The municipal archives have more than 300 boxes of Jewish-community records that still are uncatalogued and off-limits to researchers. However, among the catalogued records are files from 1721 relating to Benet’s second marriage and some contracts concerning his house. I still need to decipher them to figure out what, exactly, they are. I also found marriage records from the 1730s, which will be very helpful for other families, but not this line.

I visited the archives of the Jewish Museum of Prague, where young archivist Tomas Krakora gave me the 1748 census page for when Moses Nachod and son Avigdor were admitted back to Prague after Empress Maria Theresa had expelled all the Jews for three years, and another record of the permission and taxes for Avigdor’s 1760 wedding to Pessel Bunzel (a descendant of the Maharal).

Randol Schoenberg holding the Prague 1729 Jewish Census Book, Czech National Archives.

I went with Daniel Polakovic of the Jewish Museum to the old cemetery to find the family graves. Daniel, who has been working on a comprehensive database of the old cemetery, took me off the tourist path into the middle of the graveyard where we found in one section Moses (1759), Benet (1742), and Manis Nachod (1707), as well as Manis’ wife, Frumetl Ausch (1724). In another section, we found Frumetl’s mother, Jentl Chalfan (circa 1700), next to her mother, Kressel (1634), granddaughter of the Maharal’s brother Sinai.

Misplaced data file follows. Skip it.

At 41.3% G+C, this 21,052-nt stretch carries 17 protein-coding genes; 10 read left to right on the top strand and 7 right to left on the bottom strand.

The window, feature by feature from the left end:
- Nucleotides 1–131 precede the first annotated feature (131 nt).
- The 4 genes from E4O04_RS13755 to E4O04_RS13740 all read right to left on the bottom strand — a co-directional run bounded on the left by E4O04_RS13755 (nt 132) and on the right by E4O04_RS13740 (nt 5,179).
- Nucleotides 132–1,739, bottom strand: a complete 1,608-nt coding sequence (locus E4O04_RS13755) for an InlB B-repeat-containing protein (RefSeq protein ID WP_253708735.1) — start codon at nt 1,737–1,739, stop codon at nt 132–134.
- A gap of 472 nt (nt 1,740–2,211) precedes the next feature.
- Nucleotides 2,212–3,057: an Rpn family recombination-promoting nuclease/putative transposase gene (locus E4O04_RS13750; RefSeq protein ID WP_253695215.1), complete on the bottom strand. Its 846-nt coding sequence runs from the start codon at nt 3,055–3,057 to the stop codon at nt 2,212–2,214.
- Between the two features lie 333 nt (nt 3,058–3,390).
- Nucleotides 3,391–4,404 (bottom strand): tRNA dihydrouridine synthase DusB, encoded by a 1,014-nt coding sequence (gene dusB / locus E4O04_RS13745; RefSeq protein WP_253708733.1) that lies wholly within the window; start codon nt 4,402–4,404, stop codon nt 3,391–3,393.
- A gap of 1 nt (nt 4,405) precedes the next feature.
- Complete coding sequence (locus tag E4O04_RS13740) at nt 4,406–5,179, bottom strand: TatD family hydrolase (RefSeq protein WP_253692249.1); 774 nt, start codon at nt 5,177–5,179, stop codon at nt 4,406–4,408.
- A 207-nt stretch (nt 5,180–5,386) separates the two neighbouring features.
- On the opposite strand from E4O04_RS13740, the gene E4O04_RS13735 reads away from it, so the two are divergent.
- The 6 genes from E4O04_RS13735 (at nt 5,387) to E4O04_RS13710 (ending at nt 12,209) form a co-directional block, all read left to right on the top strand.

Jentl’s father, Chaim Heschel Chalfan (1648), is buried in Vienna (the grave was buried during World War II and has not been excavated yet), but Chaim’s great-grandfather, Abba Mari Chalfan (1586), great-grandson of the Maharik, is buried in Prague. Daniel took a photo of me next to Abba Mari’s grave. Later, Daniel told me about a beautiful Torah curtain (parochet) donated by Manis and Frumetl Nachod on the birth of their grandson Moses, in 1697. This Torah curtain is now part of the collection of the Jewish Museum in Prague.

I tried to stay focused on one genealogical line on this trip, but I couldn’t help making some other investigations. My friend Fred Chvatal took me to Hresihlavy, a very small farming village about 90 minutes west of Prague, where the Jewish street looks pretty much the same as it did 220 years ago when my Zeimer ancestors lived there before moving to Prague. The cemetery there has gravestones
made from bright-red sandstone unique to this area. But the graves were from after my family left, so we went over to
the next village about 10 kilometers
away, Teresov, where we found some
older graves .

The success of this trip makes me eager to return. I am so lucky to have found so many traces of my ancestors, who lived for many centuries in this part of the world. Thinking of them walking the same streets made me feel almost like I was home.

E. Randol Schoenberg is an attorney and a law lecturer at USC.